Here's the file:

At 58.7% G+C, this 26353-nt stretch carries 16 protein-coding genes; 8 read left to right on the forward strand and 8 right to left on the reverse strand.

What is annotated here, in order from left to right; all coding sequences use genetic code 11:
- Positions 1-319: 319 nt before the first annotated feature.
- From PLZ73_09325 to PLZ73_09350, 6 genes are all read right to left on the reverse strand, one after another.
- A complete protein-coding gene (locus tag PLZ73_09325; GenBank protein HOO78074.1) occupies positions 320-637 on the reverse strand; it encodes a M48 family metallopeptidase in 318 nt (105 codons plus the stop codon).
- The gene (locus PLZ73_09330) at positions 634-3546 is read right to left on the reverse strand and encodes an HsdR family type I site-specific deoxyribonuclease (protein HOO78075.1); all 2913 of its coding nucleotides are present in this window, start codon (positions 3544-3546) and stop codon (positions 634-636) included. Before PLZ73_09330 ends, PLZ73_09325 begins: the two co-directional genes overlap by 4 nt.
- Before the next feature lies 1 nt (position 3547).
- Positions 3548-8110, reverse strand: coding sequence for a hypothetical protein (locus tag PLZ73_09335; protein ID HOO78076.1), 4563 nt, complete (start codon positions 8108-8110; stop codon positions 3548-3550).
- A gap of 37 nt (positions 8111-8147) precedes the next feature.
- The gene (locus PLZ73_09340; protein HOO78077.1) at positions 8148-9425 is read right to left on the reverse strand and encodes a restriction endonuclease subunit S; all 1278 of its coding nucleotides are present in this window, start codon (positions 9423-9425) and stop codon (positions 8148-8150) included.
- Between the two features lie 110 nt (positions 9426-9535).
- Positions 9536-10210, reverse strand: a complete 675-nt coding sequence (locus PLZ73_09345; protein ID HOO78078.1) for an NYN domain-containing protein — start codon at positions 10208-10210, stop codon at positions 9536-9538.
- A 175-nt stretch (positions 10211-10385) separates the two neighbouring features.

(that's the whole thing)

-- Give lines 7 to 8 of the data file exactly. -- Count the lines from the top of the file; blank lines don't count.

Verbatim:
- Before the next feature lies 1 nt (position 3547).
- Positions 3548-8110, reverse strand: coding sequence for a hypothetical protein (locus tag PLZ73_09335; protein ID HOO78076.1), 4563 nt, complete (start codon positions 8108-8110; stop codon positions 3548-3550).